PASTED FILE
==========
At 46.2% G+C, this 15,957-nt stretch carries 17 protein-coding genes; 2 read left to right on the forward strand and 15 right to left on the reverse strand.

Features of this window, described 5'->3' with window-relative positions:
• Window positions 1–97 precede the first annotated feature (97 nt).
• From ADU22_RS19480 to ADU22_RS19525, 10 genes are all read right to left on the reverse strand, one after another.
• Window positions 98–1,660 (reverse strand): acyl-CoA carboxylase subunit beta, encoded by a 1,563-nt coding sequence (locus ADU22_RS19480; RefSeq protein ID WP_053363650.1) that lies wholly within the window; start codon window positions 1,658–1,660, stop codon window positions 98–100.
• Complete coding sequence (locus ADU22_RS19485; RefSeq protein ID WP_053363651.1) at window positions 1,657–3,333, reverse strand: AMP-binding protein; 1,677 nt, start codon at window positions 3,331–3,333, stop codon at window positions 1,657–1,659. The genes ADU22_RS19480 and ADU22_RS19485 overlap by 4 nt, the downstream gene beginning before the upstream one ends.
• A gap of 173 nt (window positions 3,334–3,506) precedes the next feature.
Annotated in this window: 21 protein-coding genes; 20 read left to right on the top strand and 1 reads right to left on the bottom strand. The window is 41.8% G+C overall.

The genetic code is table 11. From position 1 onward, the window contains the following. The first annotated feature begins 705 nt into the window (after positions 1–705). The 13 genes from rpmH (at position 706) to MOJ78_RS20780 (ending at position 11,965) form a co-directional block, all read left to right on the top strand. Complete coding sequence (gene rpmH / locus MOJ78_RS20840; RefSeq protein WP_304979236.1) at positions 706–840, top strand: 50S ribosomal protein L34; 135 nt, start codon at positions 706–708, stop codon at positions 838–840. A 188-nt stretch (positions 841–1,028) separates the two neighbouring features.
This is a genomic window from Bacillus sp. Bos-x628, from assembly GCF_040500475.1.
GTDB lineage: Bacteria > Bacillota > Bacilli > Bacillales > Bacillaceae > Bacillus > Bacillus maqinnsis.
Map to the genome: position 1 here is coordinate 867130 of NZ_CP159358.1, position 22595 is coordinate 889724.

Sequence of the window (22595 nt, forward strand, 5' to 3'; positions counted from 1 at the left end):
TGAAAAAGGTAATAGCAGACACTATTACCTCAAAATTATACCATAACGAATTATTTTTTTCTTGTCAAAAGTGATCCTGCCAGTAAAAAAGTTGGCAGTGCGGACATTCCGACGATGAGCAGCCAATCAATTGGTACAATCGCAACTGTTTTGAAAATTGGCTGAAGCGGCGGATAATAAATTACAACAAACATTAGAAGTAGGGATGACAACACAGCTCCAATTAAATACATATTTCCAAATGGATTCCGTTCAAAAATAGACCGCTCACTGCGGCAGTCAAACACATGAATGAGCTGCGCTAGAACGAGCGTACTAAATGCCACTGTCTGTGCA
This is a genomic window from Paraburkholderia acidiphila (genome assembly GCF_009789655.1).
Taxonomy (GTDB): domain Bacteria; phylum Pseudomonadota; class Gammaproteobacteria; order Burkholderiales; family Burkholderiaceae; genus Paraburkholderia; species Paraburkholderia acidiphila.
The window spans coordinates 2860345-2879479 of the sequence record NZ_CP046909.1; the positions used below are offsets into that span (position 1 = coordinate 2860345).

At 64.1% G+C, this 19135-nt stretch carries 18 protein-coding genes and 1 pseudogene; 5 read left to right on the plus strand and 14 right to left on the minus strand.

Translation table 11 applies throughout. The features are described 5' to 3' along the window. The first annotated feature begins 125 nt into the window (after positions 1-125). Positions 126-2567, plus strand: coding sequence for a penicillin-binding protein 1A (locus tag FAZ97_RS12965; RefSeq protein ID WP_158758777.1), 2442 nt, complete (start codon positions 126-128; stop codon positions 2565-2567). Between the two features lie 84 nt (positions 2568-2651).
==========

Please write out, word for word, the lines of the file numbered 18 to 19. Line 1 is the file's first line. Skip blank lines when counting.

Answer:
At 64.1% G+C, this 19135-nt stretch carries 18 protein-coding genes and 1 pseudogene; 5 read left to right on the plus strand and 14 right to left on the minus strand.

Translation table 11 applies throughout. The features are described 5' to 3' along the window. The first annotated feature begins 125 nt into the window (after positions 1-125). Positions 126-2567, plus strand: coding sequence for a penicillin-binding protein 1A (locus tag FAZ97_RS12965; RefSeq protein ID WP_158758777.1), 2442 nt, complete (start codon positions 126-128; stop codon positions 2565-2567). Between the two features lie 84 nt (positions 2568-2651).